Fact Check

Neutrogena Rash

Published July 9, 2015


FACT CHECK:   Did Neutrogena brand Pure & Free sunblock cause chemical burns on a young child?

Claim:   Neutragena brand Pure & Free sunblock caused chemical burns on a young child.


Example:     [Collected via Facebook, July 2015]


Origins:    On 2 July 2015, Facebook user Amy Malpocker Kohl posted a message reporting that her child had received chemical burns from Neutragena brand Pure & Free Baby sunblock: Shortly after Kohl posted her Facebook message (which was shared more than a hundred thousand times), another parent shared a similar story on Twitter:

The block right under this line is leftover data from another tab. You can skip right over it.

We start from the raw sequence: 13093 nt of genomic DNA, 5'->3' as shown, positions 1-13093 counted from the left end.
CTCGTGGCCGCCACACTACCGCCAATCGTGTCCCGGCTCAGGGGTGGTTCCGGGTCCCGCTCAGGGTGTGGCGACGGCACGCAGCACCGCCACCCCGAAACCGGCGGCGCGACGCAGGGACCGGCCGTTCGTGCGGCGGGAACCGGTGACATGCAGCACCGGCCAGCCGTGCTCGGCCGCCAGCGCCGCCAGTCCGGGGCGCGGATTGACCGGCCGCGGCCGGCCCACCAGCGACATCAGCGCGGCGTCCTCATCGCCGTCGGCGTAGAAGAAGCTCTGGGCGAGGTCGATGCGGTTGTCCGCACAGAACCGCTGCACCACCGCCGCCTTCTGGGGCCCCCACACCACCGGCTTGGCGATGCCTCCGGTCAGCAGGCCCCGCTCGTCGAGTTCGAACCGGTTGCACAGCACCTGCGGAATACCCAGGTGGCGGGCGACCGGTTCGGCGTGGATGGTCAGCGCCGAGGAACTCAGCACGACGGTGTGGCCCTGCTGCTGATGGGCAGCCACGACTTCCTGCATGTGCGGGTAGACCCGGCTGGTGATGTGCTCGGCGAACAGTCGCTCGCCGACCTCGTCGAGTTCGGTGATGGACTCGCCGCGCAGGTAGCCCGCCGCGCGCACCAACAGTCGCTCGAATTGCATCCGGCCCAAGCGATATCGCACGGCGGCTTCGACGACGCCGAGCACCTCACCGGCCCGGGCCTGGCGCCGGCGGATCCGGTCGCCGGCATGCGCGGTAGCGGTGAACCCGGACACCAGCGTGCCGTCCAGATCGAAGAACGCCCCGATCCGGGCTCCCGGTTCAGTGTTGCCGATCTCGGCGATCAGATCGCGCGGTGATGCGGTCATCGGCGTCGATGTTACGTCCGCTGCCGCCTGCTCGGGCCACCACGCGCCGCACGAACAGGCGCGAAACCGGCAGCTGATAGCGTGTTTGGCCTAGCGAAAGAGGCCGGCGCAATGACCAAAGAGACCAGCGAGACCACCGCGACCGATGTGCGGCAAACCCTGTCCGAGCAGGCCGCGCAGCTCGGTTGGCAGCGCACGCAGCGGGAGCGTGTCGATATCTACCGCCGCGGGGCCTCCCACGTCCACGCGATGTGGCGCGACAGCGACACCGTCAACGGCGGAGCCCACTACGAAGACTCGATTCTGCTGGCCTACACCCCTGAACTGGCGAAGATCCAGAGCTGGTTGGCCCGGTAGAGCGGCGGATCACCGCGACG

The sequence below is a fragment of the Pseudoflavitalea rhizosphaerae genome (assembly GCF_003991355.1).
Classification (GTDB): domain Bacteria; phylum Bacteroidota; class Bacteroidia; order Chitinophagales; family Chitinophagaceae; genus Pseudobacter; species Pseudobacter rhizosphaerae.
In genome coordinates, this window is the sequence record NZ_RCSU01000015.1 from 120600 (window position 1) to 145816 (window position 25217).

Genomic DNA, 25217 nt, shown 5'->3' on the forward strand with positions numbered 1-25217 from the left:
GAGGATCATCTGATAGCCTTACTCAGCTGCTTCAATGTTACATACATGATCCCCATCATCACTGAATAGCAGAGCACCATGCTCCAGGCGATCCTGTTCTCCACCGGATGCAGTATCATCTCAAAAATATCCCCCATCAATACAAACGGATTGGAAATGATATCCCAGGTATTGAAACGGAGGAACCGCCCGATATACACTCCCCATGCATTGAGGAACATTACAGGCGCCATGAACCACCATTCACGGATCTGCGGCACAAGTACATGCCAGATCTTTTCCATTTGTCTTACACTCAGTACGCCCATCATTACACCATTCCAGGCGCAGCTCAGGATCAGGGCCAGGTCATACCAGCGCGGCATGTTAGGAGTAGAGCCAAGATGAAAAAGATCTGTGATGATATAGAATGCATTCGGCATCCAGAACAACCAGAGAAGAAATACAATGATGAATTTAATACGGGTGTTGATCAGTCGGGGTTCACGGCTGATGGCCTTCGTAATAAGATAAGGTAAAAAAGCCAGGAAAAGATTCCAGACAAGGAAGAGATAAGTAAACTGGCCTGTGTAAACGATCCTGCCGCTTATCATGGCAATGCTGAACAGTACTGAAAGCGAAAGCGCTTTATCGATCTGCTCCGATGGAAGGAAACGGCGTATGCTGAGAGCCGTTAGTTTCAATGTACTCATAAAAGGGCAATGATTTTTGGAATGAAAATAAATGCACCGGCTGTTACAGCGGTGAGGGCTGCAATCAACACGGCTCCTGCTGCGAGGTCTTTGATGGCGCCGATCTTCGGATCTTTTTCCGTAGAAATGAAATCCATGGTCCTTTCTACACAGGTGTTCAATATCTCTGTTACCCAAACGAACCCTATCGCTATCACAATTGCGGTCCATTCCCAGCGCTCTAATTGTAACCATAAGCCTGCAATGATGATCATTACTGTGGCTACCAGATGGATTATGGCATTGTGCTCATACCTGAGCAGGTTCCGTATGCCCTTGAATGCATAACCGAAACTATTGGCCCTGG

On 8 July 2015, Neutrogena responded to the messages, saying that the chemical burns resulting from use of their sunblock product were not "typical":

While the specific cause of the burns has not yet been identified, Kohl said that she believes that the ingredient retinyl palmitate could be the culprit:

Some groups have cautioned consumers to avoid sunscreens containing retinyl palmitate, but because of the possibility that it may increase skin cancer, not because it causes burns:

Government-funded studies have found that this particular type of vitamin A may increase risk of skin cancer when used on sun-exposed skin. However, these reports have been in mice and evidence has been inconclusive for humans.

Neutrogena has said they are working with parents to find the cause of the reported rashes:

Last updated:      9 July 2015

Originally published:    9 July 2015

Dan Evon is a former writer for Snopes.